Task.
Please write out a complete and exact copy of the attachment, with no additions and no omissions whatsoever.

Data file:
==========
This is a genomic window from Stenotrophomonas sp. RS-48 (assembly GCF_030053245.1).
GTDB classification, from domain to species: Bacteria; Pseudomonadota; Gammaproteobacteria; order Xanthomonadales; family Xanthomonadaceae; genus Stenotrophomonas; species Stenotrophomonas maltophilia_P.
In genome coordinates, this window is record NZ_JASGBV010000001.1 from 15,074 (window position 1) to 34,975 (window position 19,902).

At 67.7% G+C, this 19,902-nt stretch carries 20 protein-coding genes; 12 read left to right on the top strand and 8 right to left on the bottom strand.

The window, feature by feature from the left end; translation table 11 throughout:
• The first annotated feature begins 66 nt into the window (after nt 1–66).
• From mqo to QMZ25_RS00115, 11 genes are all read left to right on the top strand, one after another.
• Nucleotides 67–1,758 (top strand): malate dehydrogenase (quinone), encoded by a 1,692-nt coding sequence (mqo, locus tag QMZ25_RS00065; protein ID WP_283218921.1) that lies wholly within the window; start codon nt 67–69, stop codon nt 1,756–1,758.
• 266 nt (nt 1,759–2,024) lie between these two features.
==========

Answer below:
This is a genomic window from Stenotrophomonas sp. RS-48 (assembly GCF_030053245.1).
GTDB classification, from domain to species: Bacteria; Pseudomonadota; Gammaproteobacteria; order Xanthomonadales; family Xanthomonadaceae; genus Stenotrophomonas; species Stenotrophomonas maltophilia_P.
In genome coordinates, this window is record NZ_JASGBV010000001.1 from 15,074 (window position 1) to 34,975 (window position 19,902).

At 67.7% G+C, this 19,902-nt stretch carries 20 protein-coding genes; 12 read left to right on the top strand and 8 right to left on the bottom strand.

The window, feature by feature from the left end; translation table 11 throughout:
• The first annotated feature begins 66 nt into the window (after nt 1–66).
• From mqo to QMZ25_RS00115, 11 genes are all read left to right on the top strand, one after another.
• Nucleotides 67–1,758 (top strand): malate dehydrogenase (quinone), encoded by a 1,692-nt coding sequence (mqo, locus tag QMZ25_RS00065; protein ID WP_283218921.1) that lies wholly within the window; start codon nt 67–69, stop codon nt 1,756–1,758.
• 266 nt (nt 1,759–2,024) lie between these two features.